SEYCHELLES — Seychelles is gearing up to host a crucial gathering in the fight against HIV/AIDS, hepatitis, and addiction.

The 19th Indian Ocean Colloquium on these pressing health issues is scheduled for November 13-14, themed “HIV at the heart of integrated, accessible care.”

Dr. Anne Gabriel, chairperson of the National AIDS Committee, announced this significant event. She shared that Seychelles eagerly accepted the responsibility to host the colloquium after receiving Cabinet approval in April. The commitment to host the event was made during the previous colloquium held in 2019.

The participating countries in this regional collaboration include Seychelles, Mauritius, Madagascar, Reunion, and Comoros.

During the upcoming three-day discussions, representatives from these nations will deliberate on the current status of HIV/AIDS, hepatitis, and addiction within their respective borders.

Seychelles, which detected its first HIV case in 1987, has reported a total of 1,398 cases since then, with 907 cases among men and 491 among women.

Dr. Gabriel emphasized that despite recommendations made during the last meeting in Mauritius, Seychelles still has work to do in achieving the set targets.

One such target is the UNAIDS goal known as “95-95-95” to be achieved by 2030. This ambitious objective entails that by 2030, 95 percent of all people living with HIV should know their HIV status, 95 percent of those diagnosed with HIV infection should receive sustained anti-retroviral therapy, and the same percentage of those on anti-retroviral therapy should achieve viral suppression.

The Annual Health Sector Performance Report for 2022 indicated that out of 988 people known to be living with HIV in Seychelles, 630 are male, and 327 are female.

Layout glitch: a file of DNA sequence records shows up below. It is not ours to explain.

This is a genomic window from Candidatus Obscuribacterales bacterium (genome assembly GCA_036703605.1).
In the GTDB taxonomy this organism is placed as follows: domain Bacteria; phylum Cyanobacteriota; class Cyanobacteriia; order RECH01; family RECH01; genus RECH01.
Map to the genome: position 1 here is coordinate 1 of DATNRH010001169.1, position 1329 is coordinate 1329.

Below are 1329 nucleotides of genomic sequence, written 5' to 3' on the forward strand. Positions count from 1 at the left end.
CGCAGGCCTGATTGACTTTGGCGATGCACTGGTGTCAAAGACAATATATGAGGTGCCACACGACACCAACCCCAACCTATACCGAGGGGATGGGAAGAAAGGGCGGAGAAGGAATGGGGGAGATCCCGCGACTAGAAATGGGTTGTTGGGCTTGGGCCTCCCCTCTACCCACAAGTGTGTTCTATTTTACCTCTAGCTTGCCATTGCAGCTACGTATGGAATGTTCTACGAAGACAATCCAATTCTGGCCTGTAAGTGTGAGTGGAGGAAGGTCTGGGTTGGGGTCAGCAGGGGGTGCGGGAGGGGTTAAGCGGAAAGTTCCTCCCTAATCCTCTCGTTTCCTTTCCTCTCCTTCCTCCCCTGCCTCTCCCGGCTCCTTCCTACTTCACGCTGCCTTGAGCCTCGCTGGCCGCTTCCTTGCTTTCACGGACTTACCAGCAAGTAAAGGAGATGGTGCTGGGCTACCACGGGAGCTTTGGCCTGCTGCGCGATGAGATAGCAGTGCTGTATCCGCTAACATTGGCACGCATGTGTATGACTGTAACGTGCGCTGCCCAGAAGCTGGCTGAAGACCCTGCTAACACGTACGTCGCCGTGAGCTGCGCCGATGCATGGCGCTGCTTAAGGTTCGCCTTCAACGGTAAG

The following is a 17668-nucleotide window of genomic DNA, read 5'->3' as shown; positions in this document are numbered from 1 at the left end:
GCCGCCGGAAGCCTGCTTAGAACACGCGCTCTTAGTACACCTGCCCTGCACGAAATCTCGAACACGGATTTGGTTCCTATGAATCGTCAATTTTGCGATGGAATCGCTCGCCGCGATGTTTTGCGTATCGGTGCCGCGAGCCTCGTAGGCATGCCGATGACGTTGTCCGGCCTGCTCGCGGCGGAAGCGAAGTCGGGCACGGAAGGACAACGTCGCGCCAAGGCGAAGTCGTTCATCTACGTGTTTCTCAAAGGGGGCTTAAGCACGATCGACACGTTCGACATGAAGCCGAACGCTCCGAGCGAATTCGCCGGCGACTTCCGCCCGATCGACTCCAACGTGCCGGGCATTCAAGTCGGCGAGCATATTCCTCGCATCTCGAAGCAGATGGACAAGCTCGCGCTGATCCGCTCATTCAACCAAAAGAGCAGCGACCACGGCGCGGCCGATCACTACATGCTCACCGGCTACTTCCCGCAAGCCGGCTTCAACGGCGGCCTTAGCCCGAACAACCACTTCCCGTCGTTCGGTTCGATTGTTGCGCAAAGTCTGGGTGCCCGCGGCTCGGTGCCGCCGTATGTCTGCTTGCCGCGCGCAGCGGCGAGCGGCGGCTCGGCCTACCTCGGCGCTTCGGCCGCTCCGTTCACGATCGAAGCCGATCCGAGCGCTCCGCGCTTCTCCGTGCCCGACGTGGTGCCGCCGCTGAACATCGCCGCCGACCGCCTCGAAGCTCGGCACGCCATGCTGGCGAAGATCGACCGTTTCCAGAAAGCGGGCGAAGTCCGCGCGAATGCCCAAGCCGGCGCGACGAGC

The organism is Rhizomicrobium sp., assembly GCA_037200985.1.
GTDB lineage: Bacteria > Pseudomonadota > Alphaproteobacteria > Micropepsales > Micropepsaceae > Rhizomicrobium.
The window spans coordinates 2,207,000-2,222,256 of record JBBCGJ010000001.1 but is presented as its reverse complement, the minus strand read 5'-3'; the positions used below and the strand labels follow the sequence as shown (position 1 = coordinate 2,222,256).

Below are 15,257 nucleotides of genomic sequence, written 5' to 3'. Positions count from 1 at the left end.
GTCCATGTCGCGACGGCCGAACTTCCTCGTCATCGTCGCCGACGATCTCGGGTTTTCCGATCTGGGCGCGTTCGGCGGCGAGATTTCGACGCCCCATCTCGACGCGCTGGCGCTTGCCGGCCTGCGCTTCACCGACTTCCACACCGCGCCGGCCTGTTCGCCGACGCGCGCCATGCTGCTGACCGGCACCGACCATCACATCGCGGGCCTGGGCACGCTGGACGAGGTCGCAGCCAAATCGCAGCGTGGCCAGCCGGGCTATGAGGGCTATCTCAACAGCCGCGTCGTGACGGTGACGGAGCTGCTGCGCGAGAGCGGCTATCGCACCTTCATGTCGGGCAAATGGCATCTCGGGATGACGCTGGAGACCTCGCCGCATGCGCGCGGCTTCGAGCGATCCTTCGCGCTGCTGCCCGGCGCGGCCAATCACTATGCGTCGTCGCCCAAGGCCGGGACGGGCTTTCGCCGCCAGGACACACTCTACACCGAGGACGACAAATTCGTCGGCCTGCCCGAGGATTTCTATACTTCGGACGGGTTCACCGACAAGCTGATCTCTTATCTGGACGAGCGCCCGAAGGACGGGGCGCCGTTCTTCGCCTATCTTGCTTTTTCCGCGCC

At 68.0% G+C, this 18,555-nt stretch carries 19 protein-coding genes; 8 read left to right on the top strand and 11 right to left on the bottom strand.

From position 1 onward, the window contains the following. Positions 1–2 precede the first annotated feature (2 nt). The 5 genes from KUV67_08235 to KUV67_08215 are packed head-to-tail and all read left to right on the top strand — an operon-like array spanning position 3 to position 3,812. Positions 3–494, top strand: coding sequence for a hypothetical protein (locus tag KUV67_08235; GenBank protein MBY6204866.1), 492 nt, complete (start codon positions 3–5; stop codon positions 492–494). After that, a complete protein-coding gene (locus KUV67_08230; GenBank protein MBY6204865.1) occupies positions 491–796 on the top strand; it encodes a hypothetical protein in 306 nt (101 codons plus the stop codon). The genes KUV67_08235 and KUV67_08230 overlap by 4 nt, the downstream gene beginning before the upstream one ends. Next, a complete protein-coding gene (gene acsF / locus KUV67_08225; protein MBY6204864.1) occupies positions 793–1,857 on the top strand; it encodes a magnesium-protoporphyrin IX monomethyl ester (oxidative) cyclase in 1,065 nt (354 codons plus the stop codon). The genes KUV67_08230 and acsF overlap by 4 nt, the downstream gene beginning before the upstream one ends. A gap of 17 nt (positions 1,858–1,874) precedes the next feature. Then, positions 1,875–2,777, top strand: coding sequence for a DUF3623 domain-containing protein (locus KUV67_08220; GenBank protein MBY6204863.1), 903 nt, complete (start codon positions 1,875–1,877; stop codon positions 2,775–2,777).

Remarkably, 90 percent of them are on treatment, marking a significant milestone as Seychelles achieved one of the UNAIDS “90-90-90” targets in 2022.

However, challenges persist. The report revealed that there were 72 new cases of HIV in 2022, with 64 percent affecting males and 36 percent females.

Tragically, there were 27 deaths among individuals living with HIV in 2022, significantly exceeding the pre-pandemic average.

Testing challenges remain a concern, particularly for the diagnosis of sexually transmitted infections. Dr. Gabriel acknowledged that while community testing has improved, there is still room for enhancement, emphasizing the continued commitment to tackling these pressing health issues.

As Seychelles takes the helm in hosting the 19th Indian Ocean Colloquium, it seeks to drive forward the collective efforts against these health challenges in the region.

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